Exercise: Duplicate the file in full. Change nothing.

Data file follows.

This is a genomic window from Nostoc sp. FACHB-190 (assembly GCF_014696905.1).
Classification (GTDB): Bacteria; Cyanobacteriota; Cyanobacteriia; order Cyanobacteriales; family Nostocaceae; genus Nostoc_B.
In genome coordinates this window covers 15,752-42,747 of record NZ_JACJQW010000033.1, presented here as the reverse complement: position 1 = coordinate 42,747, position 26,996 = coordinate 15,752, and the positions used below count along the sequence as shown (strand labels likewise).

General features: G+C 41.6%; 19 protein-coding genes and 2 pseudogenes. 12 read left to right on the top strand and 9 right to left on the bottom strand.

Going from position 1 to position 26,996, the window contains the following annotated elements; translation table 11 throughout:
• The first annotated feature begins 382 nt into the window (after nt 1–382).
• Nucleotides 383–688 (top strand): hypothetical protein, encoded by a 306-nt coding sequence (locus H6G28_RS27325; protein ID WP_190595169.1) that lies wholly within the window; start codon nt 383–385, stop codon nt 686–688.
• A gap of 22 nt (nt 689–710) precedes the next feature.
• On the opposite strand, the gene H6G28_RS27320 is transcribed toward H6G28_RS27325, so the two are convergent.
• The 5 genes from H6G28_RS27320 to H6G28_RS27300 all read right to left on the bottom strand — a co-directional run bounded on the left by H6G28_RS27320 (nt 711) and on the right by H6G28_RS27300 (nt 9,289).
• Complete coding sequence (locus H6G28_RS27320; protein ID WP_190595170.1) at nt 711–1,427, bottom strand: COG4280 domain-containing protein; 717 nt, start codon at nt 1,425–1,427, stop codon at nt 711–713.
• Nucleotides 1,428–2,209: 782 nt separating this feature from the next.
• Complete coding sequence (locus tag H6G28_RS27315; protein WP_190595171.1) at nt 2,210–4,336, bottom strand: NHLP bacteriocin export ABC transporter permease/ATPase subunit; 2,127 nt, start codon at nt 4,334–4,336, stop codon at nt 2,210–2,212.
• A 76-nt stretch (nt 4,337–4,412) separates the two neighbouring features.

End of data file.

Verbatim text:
This is a genomic window from Nostoc sp. FACHB-190 (assembly GCF_014696905.1).
Classification (GTDB): Bacteria; Cyanobacteriota; Cyanobacteriia; order Cyanobacteriales; family Nostocaceae; genus Nostoc_B.
In genome coordinates this window covers 15,752-42,747 of record NZ_JACJQW010000033.1, presented here as the reverse complement: position 1 = coordinate 42,747, position 26,996 = coordinate 15,752, and the positions used below count along the sequence as shown (strand labels likewise).

General features: G+C 41.6%; 19 protein-coding genes and 2 pseudogenes. 12 read left to right on the top strand and 9 right to left on the bottom strand.

Going from position 1 to position 26,996, the window contains the following annotated elements; translation table 11 throughout:
• The first annotated feature begins 382 nt into the window (after nt 1–382).
• Nucleotides 383–688 (top strand): hypothetical protein, encoded by a 306-nt coding sequence (locus H6G28_RS27325; protein ID WP_190595169.1) that lies wholly within the window; start codon nt 383–385, stop codon nt 686–688.
• A gap of 22 nt (nt 689–710) precedes the next feature.
• On the opposite strand, the gene H6G28_RS27320 is transcribed toward H6G28_RS27325, so the two are convergent.
• The 5 genes from H6G28_RS27320 to H6G28_RS27300 all read right to left on the bottom strand — a co-directional run bounded on the left by H6G28_RS27320 (nt 711) and on the right by H6G28_RS27300 (nt 9,289).
• Complete coding sequence (locus H6G28_RS27320; protein ID WP_190595170.1) at nt 711–1,427, bottom strand: COG4280 domain-containing protein; 717 nt, start codon at nt 1,425–1,427, stop codon at nt 711–713.
• Nucleotides 1,428–2,209: 782 nt separating this feature from the next.
• Complete coding sequence (locus tag H6G28_RS27315; protein WP_190595171.1) at nt 2,210–4,336, bottom strand: NHLP bacteriocin export ABC transporter permease/ATPase subunit; 2,127 nt, start codon at nt 4,334–4,336, stop codon at nt 2,210–2,212.
• A 76-nt stretch (nt 4,337–4,412) separates the two neighbouring features.